occidet et serpens, et fallax herba veneni
occidet, Assyrium volgo nascetur amomum.   
25
at simul heroum laudes et facta parentis
iam legere et quae sit poteris cognoscere virtus,
molli paulatim flavescet campus arista,
incultisque rubens pendebit sentibus uva,
et durae quercus sudabunt roscida mella.   
30

For you, little child, spontaneously, as first gifts,
the earth will lavish creeping ivy and foxglove,
everywhere, and Egyptian lilies with smiling acanthus.   20
Goats will come home by themselves with udders full
of milk, nor will the oxen fear the lion's might.
Your very cradle will flower with buds to caress you.
The serpent will die as well as poison's treacherous plant,
and everywhere Assyrian balsam will come to bloom.   25
And when you have learned to read the praises of heroes and deeds
of your own father and know what manhood is, the plain,
little by little, will grow gold with waving grain,
and grapes will redden on the untended vine of the thorn,
and the hard oaks distill honeydew from their barks.    30

Having explained all of this, however, I took the class one step further, one which probably makes the classicists shudder.  For when I goaded the class to connect Vergil’s words to phrases more familiar, I intentionally pushed them to recall the prophecies of Isaiah, fresh in their memories from Advent and Christmas readings:

For unto us a child is born, unto us a son is given: and the government shall be upon his shoulder: and his name shall be called Wonderful, Counsellor, The mighty God, The everlasting Father, The Prince of Peace. Of the increase of his government and peace there shall be no end, upon the throne of David, and upon his kingdom, to order it, and to establish it with judgment and with justice from henceforth even for ever. (Isaiah 9:6-7)
The wolf also shall dwell with the lamb, and the leopard shall lie down with the kid; and the calf and the young lion and the fatling together; and a little child shall lead them.  And the cow and the bear shall feed; their young ones shall lie down together: and the lion shall eat straw like the ox. (Isaiah 11:6-7)[2]
The Sybil of Cumae, carved into
the stone floor of the Cathedral of Siena.

The medieval scholar now takes over.  Four hundred years after Vergil’s death, St. Augustine suggested that Vergil’s boy was in fact Christ, his prophecies drawn from the famed Sybilline oracles.  Amongst late-antique Christians, there was a firm belief that the ancient Greek and Roman Sybilline oracles were inspired by the God of Abraham.  As He inspired the Hebrew prophets to tell of the coming of the Messiah to the Jews, so He inspired pagan prophets to prophesy the coming of Christ to the Gentiles. This remained tradition throughout the Middle Ages, and depictions of the ancient Sybils can be found on the carved stone floor of the Cathedral in Siena and intermingled with Old Testament prophets in Michaelangelo’s paintings on the ceiling of the Sistine Chapel.  The Fourth Eclogue’s supposed prophecy of Christ was a major factor in medieval veneration of Vergil as a “naturally Christian soul”, thus appearing as Dante’s guide through Inferno and Purgatorio in the Divine Comedy.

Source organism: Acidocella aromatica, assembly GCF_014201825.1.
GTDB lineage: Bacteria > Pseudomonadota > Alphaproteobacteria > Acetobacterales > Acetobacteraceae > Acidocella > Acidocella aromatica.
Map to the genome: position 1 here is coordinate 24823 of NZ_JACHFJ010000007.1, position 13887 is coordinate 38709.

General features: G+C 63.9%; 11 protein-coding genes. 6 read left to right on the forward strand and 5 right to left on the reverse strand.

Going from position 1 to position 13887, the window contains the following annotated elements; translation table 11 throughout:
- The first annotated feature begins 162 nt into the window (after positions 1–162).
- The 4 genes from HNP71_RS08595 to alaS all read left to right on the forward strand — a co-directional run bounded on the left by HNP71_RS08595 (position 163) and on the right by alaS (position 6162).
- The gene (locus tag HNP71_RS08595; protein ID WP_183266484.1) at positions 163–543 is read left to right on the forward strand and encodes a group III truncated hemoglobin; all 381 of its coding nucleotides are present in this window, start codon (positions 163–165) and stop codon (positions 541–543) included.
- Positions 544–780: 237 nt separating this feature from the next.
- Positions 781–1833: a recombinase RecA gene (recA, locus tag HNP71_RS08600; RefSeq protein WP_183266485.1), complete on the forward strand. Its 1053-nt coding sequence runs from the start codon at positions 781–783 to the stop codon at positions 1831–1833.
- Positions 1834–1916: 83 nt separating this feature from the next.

The teacher in me hopes that, when we get to Augustine’s theology of history in a few weeks, the students will recall this discussion of the Sybilline oracles; and that they will begin to develop an appreciation for the rich syntheses that medieval typologies could offer.  I was also gratified to see them thinking through the material enough to see the verbal and ideological similarities; after all, a man as intellectually astute as Augustine made them, too.

But then there are those inevitable gasps of horror from the classicists, in whose ranks I was once (and still am?) numbered.  For, as I was again careful to explain to my students, it is extremely unlikely that Vergil knew the prophecies of Isaiah.  Although it is theoretically possible that the Septuagint was available in Rome during his lifetime, Vergil’s own culture combines with the political situation at the end of the Republic to fully explain the prophetic Fourth Eclogue without recourse to Judeo-Christian traditions.  After all, Vergil would likely have dismissed the Jews as precisely those decadent easterners from which Octavian was appointed to save Rome.

It is, of course, in the nature of the modern academic to dismiss prima facie divine inspiration as a literary source.  When we study Vergil, we look for those man-made cultural traditions that contributed to his writings.  When we study late antique and medieval Christianity, however, we cannot simply dismiss their interpretations of Vergil.  As a teacher, it is my fervent hope that allowing my students to arrive at some of those interpretive avenues on their own is beneficial to their learning.  As an academic, I am pressed to wonder: could the extraordinary form of ecumenism that kept Vergil happily enlightened in the Middle Ages be useful today?  As the fields of academe become more and more fractured, their discourses more and more specialized and thus alien to one another, could the synthetic approach to knowledge (and revelation) that was the hallmark of late antique and medieval discourses be beneficial to modern studies?


Notes

[1] Vergil's Eclogues, trans. Barbara Hughes Fowler, (Chapel Hill: University of North Carolina Press, 1997), pp. 11-12. 
[2] I've used the King James Version because its phrases are so ingrained in our collective memories.  Indeed, in class I recited Isaiah 9:6 (For unto us a child is born...) from long memories of listening to Handel's Messiah, and I saw a least one student mouthing it along with me. 

1 comment:

Sam said...

Very interesting. I recently read The Consolation of Philosophy and your comments seem to be consistent with Boethius'comfortable use of Roman metaphore. I'm going to have to add your blog to my favorites. Thank you.